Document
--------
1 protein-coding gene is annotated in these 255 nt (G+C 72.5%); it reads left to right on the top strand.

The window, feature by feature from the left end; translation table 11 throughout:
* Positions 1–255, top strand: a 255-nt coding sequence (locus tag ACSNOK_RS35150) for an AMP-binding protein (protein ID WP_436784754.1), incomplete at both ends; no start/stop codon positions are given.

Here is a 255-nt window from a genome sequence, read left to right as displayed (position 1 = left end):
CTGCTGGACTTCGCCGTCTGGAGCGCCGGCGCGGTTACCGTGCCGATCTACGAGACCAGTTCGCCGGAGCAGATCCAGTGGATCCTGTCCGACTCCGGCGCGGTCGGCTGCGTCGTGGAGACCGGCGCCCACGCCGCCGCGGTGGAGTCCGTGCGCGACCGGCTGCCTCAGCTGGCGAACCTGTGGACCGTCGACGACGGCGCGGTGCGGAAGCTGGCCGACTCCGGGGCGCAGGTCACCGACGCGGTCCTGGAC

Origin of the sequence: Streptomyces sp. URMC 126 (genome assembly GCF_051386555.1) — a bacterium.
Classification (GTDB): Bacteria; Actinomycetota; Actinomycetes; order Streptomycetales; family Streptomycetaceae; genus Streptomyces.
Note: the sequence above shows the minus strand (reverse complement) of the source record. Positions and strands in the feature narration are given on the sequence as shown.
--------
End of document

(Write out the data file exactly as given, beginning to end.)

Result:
1 protein-coding gene is annotated in these 255 nt (G+C 72.5%); it reads left to right on the top strand.

The window, feature by feature from the left end; translation table 11 throughout:
* Positions 1–255, top strand: a 255-nt coding sequence (locus tag ACSNOK_RS35150) for an AMP-binding protein (protein ID WP_436784754.1), incomplete at both ends; no start/stop codon positions are given.

Here is a 255-nt window from a genome sequence, read left to right as displayed (position 1 = left end):
CTGCTGGACTTCGCCGTCTGGAGCGCCGGCGCGGTTACCGTGCCGATCTACGAGACCAGTTCGCCGGAGCAGATCCAGTGGATCCTGTCCGACTCCGGCGCGGTCGGCTGCGTCGTGGAGACCGGCGCCCACGCCGCCGCGGTGGAGTCCGTGCGCGACCGGCTGCCTCAGCTGGCGAACCTGTGGACCGTCGACGACGGCGCGGTGCGGAAGCTGGCCGACTCCGGGGCGCAGGTCACCGACGCGGTCCTGGAC

Origin of the sequence: Streptomyces sp. URMC 126 (genome assembly GCF_051386555.1) — a bacterium.
Classification (GTDB): Bacteria; Actinomycetota; Actinomycetes; order Streptomycetales; family Streptomycetaceae; genus Streptomyces.
Note: the sequence above shows the minus strand (reverse complement) of the source record. Positions and strands in the feature narration are given on the sequence as shown.